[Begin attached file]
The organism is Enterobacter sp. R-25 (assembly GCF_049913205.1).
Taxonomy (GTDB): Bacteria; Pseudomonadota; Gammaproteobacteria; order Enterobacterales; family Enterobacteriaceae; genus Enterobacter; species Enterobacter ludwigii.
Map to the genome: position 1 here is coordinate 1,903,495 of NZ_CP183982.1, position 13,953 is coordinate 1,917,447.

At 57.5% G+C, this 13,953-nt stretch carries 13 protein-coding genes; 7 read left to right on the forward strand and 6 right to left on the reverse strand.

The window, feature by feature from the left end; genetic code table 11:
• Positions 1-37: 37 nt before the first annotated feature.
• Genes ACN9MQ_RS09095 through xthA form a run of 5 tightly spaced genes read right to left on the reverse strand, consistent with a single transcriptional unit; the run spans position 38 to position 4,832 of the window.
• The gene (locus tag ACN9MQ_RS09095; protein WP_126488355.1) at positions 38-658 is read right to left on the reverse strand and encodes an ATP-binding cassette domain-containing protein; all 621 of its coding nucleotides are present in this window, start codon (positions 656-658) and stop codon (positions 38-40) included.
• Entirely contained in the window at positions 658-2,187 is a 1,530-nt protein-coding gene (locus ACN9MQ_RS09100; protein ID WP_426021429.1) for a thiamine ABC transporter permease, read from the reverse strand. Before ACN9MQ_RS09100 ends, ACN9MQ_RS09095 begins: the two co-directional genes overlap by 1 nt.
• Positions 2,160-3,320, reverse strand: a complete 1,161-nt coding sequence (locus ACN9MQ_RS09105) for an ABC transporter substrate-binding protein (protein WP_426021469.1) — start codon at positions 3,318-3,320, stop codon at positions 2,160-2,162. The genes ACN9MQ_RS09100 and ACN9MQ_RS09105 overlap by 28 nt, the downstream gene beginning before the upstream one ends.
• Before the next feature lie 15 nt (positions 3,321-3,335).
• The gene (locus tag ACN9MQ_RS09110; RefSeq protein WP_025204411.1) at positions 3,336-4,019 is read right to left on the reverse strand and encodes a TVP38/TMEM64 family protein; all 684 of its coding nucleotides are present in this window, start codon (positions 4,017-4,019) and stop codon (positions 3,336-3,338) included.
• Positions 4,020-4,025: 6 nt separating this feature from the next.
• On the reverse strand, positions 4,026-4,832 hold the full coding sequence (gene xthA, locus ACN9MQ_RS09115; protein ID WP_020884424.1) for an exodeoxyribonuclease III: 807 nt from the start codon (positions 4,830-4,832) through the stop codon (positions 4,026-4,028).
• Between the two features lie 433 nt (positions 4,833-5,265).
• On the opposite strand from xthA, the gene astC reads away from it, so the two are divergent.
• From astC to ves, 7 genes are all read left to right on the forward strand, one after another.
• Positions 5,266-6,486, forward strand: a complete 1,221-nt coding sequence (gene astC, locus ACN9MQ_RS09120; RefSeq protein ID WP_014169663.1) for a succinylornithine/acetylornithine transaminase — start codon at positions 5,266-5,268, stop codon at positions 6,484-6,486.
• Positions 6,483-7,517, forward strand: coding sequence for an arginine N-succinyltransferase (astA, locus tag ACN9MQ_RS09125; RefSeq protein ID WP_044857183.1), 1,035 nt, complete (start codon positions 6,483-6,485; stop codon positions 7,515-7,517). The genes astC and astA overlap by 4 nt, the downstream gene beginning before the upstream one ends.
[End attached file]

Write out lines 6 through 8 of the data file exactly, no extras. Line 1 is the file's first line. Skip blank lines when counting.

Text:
• Positions 1-37: 37 nt before the first annotated feature.
• Genes ACN9MQ_RS09095 through xthA form a run of 5 tightly spaced genes read right to left on the reverse strand, consistent with a single transcriptional unit; the run spans position 38 to position 4,832 of the window.
• The gene (locus tag ACN9MQ_RS09095; protein WP_126488355.1) at positions 38-658 is read right to left on the reverse strand and encodes an ATP-binding cassette domain-containing protein; all 621 of its coding nucleotides are present in this window, start codon (positions 656-658) and stop codon (positions 38-40) included.